Sabotage tool takes on AI image scrapers

Example images generated by the clean (unpoisoned) and poisoned SD-XL models with different # of poison data. The attack effect is apparent with 1000 poisoning samples, but not at 500 samples. Credit: arXiv (2023). DOI: 10.48550/arxiv.2310.13828

Artists who have stood by helplessly as their online works remained ripe for the picking without authorization by AI web scraping operations can finally fight back.

Researchers at the University of Chicago announced the development of a tool that “poisons” graphics appropriated by AI companies to train image-generating models. The tool, Nightshade, manipulates image pixels that will alter the output during training. The alterations are not visible to the naked eye prior to processing.

Ben Zhao, an author of the paper “Prompt-Specific Poisoning Attacks on Text-to-Image Generative Models,” said Nightshade can sabotage data so that images of dogs, for instance, would be converted to cats at training time. In other instances, car images were transformed into cars, and hats converted to cakes. The work is published on the arXiv preprint server.

“A moderate number of Nightshade attacks can destabilize general features in a text-to-image generative model, effectively disabling its ability to generate meaningful images,” Zhao said.

He termed his team’s creation “a last defense for content creators against web scrapers that ignore opt-out/do-not-crawl directives.”

Artists have long worried about companies such as Google, OpenAI, Stability AI and Meta that collect billions of images online for use in training datasets for lucrative image-generating tools while failing to provide compensation to creators.

Eva Toorenent, an adviser for the European Guild for Artificial Intelligence Regulation in the Netherlands, said such practices “have sucked the creative juices of millions of artists.”

“It is absolutely horrifying,” she said in a recent interview.

Zhao’s team demonstrated that despite the common belief that disrupting scraping operations would require uploading massive amounts of altered images, they were able to achieve disruption by using fewer than 100 “poisoned” samples. They achieved this by using prompt-specific poisoning attacks that require far fewer samples than the model training dataset.

Zhao sees Nightshade as a useful tool not only for individual artists but for large companies as well, such as movie studios and game developers.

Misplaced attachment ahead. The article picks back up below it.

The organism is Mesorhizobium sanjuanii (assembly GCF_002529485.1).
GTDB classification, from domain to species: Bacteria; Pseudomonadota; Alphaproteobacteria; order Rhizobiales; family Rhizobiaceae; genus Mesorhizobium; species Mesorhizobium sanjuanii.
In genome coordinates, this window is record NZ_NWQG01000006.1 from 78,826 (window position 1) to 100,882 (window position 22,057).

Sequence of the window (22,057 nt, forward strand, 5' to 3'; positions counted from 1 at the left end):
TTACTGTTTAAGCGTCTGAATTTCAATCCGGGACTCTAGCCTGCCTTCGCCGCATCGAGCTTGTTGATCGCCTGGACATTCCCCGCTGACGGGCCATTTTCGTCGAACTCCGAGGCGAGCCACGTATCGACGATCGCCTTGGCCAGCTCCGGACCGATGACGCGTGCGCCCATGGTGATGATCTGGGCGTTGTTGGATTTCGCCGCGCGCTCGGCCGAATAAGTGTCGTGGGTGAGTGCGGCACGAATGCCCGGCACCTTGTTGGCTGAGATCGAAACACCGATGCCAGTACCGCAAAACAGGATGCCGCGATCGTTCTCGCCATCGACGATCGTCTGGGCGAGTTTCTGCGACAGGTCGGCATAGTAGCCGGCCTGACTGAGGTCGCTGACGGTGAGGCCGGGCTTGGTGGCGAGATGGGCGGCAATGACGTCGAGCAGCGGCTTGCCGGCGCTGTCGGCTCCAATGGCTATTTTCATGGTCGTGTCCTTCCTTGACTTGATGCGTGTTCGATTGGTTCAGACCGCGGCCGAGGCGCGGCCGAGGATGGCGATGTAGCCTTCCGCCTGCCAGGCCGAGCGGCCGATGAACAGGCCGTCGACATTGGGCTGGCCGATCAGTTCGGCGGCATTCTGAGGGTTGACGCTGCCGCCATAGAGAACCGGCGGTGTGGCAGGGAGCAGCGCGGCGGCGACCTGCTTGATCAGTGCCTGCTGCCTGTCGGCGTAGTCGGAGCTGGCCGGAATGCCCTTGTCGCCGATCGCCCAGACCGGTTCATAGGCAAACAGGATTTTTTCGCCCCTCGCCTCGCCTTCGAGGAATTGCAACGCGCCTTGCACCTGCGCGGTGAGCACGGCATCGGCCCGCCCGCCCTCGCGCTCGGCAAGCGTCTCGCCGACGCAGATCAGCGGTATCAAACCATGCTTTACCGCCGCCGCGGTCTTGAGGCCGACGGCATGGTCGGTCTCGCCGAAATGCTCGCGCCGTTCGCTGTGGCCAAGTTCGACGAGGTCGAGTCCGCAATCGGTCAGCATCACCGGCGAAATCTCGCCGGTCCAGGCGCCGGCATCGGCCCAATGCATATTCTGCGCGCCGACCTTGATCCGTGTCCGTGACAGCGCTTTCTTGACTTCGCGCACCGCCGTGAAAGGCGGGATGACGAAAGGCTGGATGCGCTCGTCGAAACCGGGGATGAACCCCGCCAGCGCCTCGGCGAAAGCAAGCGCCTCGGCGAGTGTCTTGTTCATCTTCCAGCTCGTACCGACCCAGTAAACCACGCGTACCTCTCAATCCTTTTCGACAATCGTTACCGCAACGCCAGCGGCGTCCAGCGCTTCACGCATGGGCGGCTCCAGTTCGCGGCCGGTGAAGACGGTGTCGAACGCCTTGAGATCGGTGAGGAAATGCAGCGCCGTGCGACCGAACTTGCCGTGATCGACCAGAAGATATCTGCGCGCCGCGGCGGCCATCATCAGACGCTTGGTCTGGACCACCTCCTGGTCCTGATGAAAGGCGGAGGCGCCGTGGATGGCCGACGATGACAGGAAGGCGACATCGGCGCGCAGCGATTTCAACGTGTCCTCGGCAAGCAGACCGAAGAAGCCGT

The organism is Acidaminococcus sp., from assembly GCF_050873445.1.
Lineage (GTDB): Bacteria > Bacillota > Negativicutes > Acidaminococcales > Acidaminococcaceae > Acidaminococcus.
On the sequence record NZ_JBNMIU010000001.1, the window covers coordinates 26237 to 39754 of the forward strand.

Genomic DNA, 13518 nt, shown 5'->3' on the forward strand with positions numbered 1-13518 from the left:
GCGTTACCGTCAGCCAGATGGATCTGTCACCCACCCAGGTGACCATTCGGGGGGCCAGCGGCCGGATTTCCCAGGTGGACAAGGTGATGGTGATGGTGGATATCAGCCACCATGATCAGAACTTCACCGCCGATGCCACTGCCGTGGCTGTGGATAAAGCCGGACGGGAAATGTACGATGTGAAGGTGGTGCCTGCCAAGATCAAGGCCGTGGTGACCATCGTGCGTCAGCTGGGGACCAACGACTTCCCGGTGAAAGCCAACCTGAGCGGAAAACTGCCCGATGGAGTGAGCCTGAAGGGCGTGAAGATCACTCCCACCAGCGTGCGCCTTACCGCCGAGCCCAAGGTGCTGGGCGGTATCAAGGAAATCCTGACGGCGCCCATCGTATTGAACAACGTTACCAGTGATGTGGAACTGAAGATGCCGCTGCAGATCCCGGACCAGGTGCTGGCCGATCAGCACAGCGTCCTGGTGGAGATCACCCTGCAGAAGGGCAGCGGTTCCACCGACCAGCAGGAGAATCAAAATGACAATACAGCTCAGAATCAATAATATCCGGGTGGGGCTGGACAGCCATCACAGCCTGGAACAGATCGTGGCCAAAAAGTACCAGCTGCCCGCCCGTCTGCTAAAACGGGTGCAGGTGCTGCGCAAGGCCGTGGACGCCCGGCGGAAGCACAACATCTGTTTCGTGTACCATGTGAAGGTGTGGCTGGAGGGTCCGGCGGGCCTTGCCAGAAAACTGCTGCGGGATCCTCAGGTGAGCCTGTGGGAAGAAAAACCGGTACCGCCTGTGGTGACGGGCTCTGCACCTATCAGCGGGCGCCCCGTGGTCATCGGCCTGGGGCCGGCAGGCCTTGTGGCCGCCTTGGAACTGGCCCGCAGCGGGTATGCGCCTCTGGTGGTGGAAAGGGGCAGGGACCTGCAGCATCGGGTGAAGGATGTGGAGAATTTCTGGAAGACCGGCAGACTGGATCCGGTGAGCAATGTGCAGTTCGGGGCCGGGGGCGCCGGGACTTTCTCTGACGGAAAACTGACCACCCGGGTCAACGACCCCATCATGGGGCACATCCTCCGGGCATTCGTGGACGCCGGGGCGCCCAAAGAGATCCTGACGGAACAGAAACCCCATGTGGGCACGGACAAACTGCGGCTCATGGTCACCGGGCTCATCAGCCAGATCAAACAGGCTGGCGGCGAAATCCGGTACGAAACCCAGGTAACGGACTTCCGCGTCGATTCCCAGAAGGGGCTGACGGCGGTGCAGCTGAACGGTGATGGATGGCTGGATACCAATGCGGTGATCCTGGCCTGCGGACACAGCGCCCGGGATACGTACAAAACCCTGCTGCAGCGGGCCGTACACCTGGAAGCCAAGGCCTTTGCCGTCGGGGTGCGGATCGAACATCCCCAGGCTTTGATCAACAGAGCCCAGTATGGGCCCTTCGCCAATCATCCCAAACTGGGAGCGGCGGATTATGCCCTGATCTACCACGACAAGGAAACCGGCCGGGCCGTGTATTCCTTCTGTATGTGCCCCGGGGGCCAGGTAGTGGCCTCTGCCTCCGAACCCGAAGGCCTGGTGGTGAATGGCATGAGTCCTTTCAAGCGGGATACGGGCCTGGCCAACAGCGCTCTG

“For example, Disney might apply Nightshade to its print images of ‘Cinderella,’ while coordinating with others on poison concepts for ‘Mermaid,'” Zhao said.

Nightshade can also alter art styles. For instance, a prompt requesting an image be created in Baroque style may yield Cubist style imagery instead.

The tool emerges in the midst of rising opposition to AI companies appropriating web content under what the companies say is allowed by fair-use rules. Lawsuits were filed against Google and Microsoft’s OpenAI last summer accusing the tech giants of improperly using copyrighted materials to train their AI systems.

“Google does not own the internet, it does not own our creative works, it does not own our expressions of our personhood, pictures of our families and children, or anything else simply because we share it online,” said the plaintiffs’ attorney, Ryan Clarkson. If found guilty, the companies face billions in fines.

Google seeks a dismissal of the lawsuit, stating in court papers, “Using publicly available information to learn is not stealing, nor is it an invasion of privacy, conversion, negligence, unfair competition, or copyright infringement.”

According to Toorenent, Nightshade “is going to make [AI companies] think twice, because they have the possibility of destroying their entire model by taking our work without our consent.”

More information:
Shawn Shan et al, Prompt-Specific Poisoning Attacks on Text-to-Image Generative Models, arXiv (2023). DOI: 10.48550/arxiv.2310.13828

Journal information:

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Sabotage tool takes on AI image scrapers (2023, October 25)
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